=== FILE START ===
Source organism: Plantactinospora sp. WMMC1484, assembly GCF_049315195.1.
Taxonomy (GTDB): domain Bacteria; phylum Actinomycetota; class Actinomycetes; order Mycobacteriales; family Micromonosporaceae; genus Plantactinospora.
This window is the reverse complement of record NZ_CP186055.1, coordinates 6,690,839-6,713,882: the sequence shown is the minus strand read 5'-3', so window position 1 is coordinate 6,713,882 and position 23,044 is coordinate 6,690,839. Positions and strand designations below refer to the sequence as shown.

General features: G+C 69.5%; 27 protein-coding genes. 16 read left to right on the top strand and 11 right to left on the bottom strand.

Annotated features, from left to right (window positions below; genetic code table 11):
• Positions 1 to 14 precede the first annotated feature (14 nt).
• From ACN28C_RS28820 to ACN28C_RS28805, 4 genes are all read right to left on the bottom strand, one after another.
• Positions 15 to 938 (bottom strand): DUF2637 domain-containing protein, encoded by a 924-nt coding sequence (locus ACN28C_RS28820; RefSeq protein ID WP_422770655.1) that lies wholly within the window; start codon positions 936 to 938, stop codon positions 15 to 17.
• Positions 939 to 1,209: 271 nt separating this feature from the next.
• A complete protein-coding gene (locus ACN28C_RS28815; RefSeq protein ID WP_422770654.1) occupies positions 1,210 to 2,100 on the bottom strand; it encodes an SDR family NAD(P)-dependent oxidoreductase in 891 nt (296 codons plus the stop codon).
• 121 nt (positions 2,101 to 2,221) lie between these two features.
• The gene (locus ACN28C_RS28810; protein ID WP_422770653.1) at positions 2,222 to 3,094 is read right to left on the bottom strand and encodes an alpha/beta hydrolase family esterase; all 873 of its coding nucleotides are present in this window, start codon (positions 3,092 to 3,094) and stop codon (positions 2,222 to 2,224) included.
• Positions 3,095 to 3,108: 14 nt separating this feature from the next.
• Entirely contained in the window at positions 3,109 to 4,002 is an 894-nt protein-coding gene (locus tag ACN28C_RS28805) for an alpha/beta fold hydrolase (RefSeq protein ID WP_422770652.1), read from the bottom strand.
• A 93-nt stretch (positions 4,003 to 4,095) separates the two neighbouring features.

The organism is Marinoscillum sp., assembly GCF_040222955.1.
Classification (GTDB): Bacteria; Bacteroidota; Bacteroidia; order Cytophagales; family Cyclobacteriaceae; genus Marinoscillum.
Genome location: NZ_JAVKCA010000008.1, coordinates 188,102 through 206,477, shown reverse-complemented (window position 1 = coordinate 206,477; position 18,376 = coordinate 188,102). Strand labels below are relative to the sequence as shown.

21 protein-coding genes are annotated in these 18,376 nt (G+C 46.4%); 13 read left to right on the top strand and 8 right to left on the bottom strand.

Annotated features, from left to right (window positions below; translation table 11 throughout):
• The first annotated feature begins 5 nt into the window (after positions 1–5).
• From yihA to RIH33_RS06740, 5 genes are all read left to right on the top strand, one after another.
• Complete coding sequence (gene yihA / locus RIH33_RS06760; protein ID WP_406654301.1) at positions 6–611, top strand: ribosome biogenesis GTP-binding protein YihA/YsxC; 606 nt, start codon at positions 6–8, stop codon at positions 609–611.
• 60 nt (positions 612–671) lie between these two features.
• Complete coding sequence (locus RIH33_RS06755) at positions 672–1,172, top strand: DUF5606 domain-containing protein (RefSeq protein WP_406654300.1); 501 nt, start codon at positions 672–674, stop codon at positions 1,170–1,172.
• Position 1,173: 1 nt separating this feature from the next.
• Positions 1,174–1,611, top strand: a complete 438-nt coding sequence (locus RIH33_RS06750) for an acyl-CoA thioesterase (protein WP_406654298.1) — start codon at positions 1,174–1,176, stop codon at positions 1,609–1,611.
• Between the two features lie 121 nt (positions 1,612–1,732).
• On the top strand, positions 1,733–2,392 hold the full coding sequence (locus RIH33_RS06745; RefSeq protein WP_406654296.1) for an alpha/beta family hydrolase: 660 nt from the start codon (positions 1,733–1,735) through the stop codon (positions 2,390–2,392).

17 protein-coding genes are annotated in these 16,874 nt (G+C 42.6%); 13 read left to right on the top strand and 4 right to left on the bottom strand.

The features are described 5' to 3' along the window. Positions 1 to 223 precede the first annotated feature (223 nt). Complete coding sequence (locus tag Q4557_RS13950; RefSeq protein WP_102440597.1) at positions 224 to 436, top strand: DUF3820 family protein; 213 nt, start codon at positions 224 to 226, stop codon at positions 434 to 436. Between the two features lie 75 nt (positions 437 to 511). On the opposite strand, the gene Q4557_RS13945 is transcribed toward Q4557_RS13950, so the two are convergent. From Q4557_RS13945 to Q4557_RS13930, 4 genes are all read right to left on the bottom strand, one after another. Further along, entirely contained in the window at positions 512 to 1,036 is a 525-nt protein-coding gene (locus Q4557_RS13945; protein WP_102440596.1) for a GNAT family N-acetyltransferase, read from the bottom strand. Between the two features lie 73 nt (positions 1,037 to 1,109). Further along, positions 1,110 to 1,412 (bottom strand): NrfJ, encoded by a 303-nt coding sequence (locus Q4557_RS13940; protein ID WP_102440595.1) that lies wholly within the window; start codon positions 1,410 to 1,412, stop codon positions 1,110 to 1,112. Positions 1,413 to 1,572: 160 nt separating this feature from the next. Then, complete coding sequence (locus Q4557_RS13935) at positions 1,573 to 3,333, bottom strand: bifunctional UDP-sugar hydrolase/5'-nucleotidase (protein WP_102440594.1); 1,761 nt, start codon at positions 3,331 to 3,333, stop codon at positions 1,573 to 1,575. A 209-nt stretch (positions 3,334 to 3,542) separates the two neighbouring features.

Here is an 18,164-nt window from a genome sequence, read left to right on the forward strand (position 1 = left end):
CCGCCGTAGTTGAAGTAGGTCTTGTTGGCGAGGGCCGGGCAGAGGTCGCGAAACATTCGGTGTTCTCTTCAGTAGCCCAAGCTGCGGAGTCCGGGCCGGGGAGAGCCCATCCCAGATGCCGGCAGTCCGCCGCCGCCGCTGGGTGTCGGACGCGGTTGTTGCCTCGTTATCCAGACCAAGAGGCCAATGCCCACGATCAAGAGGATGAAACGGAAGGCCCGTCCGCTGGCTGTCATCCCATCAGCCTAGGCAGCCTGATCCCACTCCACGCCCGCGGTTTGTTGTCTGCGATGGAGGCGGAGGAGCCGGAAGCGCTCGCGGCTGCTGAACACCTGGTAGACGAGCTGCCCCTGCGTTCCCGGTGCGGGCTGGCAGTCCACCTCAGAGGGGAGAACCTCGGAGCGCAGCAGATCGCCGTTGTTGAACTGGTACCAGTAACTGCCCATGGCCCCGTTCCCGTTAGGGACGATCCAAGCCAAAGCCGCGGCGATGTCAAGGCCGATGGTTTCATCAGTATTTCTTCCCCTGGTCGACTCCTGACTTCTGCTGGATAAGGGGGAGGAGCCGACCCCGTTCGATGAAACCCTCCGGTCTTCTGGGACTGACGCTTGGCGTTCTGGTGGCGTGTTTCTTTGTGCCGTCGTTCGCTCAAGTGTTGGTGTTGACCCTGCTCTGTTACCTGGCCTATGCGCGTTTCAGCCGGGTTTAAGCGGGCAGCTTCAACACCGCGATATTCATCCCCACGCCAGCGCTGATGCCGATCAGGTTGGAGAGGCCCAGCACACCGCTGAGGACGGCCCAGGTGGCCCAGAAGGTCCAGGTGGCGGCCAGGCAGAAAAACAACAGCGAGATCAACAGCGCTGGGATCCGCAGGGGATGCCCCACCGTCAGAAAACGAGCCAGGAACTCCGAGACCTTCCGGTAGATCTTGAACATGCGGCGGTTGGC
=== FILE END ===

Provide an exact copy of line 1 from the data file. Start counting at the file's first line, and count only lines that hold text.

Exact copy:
Source organism: Plantactinospora sp. WMMC1484, assembly GCF_049315195.1.